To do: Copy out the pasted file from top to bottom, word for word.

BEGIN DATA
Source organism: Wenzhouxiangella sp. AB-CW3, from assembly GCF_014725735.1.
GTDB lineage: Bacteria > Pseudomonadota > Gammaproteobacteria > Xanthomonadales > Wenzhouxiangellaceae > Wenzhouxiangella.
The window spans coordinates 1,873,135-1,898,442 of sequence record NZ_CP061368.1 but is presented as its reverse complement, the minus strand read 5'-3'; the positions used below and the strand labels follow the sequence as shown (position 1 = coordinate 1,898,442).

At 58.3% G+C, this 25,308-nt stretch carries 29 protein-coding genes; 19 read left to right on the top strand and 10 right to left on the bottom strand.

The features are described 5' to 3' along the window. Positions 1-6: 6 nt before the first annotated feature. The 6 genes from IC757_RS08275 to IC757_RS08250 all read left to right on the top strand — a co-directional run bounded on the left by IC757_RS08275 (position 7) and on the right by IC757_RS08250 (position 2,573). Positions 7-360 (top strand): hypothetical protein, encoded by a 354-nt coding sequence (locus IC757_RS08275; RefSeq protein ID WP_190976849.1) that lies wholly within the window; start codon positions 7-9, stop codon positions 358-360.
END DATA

Source organism: Wenzhouxiangella sp. AB-CW3, from assembly GCF_014725735.1.
GTDB lineage: Bacteria > Pseudomonadota > Gammaproteobacteria > Xanthomonadales > Wenzhouxiangellaceae > Wenzhouxiangella.
The window spans coordinates 1,873,135-1,898,442 of sequence record NZ_CP061368.1 but is presented as its reverse complement, the minus strand read 5'-3'; the positions used below and the strand labels follow the sequence as shown (position 1 = coordinate 1,898,442).

At 58.3% G+C, this 25,308-nt stretch carries 29 protein-coding genes; 19 read left to right on the top strand and 10 right to left on the bottom strand.

The features are described 5' to 3' along the window. Positions 1-6: 6 nt before the first annotated feature. The 6 genes from IC757_RS08275 to IC757_RS08250 all read left to right on the top strand — a co-directional run bounded on the left by IC757_RS08275 (position 7) and on the right by IC757_RS08250 (position 2,573). Positions 7-360 (top strand): hypothetical protein, encoded by a 354-nt coding sequence (locus IC757_RS08275; RefSeq protein ID WP_190976849.1) that lies wholly within the window; start codon positions 7-9, stop codon positions 358-360.